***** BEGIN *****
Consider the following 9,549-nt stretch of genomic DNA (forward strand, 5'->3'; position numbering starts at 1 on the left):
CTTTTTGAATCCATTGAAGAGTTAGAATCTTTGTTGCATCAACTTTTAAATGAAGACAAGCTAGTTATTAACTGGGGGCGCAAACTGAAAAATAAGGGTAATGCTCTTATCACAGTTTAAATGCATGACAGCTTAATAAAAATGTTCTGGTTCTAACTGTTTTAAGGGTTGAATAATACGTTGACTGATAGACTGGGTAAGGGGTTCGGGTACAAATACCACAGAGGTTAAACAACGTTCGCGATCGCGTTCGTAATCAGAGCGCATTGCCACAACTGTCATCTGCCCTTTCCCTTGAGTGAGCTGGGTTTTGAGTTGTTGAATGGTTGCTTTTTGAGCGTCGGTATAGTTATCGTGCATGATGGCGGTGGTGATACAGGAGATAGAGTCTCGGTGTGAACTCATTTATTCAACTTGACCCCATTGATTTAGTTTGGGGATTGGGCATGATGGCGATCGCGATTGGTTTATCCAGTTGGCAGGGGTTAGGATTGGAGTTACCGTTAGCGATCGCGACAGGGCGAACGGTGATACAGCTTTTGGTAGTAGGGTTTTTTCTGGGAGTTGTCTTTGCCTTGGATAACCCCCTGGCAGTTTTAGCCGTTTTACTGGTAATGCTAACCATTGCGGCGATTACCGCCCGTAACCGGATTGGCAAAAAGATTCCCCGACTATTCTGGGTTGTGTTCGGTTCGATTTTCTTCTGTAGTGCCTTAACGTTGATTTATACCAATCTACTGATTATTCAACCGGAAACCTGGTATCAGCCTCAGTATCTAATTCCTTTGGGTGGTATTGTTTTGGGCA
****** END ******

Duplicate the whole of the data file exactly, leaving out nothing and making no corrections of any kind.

Consider the following 9,549-nt stretch of genomic DNA (forward strand, 5'->3'; position numbering starts at 1 on the left):
CTTTTTGAATCCATTGAAGAGTTAGAATCTTTGTTGCATCAACTTTTAAATGAAGACAAGCTAGTTATTAACTGGGGGCGCAAACTGAAAAATAAGGGTAATGCTCTTATCACAGTTTAAATGCATGACAGCTTAATAAAAATGTTCTGGTTCTAACTGTTTTAAGGGTTGAATAATACGTTGACTGATAGACTGGGTAAGGGGTTCGGGTACAAATACCACAGAGGTTAAACAACGTTCGCGATCGCGTTCGTAATCAGAGCGCATTGCCACAACTGTCATCTGCCCTTTCCCTTGAGTGAGCTGGGTTTTGAGTTGTTGAATGGTTGCTTTTTGAGCGTCGGTATAGTTATCGTGCATGATGGCGGTGGTGATACAGGAGATAGAGTCTCGGTGTGAACTCATTTATTCAACTTGACCCCATTGATTTAGTTTGGGGATTGGGCATGATGGCGATCGCGATTGGTTTATCCAGTTGGCAGGGGTTAGGATTGGAGTTACCGTTAGCGATCGCGACAGGGCGAACGGTGATACAGCTTTTGGTAGTAGGGTTTTTTCTGGGAGTTGTCTTTGCCTTGGATAACCCCCTGGCAGTTTTAGCCGTTTTACTGGTAATGCTAACCATTGCGGCGATTACCGCCCGTAACCGGATTGGCAAAAAGATTCCCCGACTATTCTGGGTTGTGTTCGGTTCGATTTTCTTCTGTAGTGCCTTAACGTTGATTTATACCAATCTACTGATTATTCAACCGGAAACCTGGTATCAGCCTCAGTATCTAATTCCTTTGGGTGGTATTGTTTTGGGCA